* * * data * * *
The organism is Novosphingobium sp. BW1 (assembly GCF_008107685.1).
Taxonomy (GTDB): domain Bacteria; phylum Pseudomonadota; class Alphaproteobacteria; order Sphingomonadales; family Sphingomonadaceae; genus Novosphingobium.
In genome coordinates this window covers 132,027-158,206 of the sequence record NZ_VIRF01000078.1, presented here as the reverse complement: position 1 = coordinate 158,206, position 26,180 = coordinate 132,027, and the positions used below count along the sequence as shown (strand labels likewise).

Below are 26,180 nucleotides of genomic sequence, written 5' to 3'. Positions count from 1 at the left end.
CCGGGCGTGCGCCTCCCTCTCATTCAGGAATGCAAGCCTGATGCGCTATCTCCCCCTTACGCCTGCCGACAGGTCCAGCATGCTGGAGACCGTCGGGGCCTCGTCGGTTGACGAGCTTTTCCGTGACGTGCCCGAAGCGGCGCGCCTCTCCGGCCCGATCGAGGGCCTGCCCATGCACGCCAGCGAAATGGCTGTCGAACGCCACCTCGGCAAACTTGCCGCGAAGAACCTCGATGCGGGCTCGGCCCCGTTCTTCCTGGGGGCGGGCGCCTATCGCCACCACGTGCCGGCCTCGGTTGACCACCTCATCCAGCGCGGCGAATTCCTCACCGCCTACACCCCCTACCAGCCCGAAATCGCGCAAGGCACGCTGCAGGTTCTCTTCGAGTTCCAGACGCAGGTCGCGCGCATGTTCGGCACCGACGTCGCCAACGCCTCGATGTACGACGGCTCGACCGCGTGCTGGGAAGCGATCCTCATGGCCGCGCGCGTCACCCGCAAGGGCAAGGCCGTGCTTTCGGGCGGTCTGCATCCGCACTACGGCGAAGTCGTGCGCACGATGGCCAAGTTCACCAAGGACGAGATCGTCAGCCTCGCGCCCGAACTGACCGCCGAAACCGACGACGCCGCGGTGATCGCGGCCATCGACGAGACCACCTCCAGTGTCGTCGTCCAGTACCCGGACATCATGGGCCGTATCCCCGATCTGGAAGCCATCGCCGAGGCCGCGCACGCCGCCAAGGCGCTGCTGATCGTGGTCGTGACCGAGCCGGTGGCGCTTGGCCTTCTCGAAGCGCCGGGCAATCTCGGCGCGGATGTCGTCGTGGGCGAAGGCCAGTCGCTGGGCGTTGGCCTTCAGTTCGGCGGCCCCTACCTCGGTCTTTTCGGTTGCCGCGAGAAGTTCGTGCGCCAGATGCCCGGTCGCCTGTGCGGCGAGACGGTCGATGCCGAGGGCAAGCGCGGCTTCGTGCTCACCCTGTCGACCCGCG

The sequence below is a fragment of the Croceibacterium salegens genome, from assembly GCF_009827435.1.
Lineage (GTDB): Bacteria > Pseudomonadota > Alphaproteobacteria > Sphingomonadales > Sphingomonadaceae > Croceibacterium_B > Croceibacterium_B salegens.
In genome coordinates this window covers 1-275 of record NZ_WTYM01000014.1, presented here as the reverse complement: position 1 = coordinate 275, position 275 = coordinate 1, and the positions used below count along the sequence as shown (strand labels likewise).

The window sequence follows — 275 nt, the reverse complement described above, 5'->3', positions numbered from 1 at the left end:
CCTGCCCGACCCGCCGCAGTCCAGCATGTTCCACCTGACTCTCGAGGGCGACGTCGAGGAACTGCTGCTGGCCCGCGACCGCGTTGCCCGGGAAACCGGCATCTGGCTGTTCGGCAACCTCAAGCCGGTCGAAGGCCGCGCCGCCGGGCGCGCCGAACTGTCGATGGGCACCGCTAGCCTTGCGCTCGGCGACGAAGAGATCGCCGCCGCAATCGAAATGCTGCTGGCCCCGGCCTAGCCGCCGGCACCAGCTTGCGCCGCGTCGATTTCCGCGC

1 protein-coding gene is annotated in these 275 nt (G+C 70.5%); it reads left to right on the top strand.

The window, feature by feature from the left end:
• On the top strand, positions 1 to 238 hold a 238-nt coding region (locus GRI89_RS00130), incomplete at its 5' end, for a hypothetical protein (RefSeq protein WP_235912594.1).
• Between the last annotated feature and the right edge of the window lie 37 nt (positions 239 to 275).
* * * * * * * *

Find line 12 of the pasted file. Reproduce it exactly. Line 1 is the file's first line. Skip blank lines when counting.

The window, feature by feature from the left end: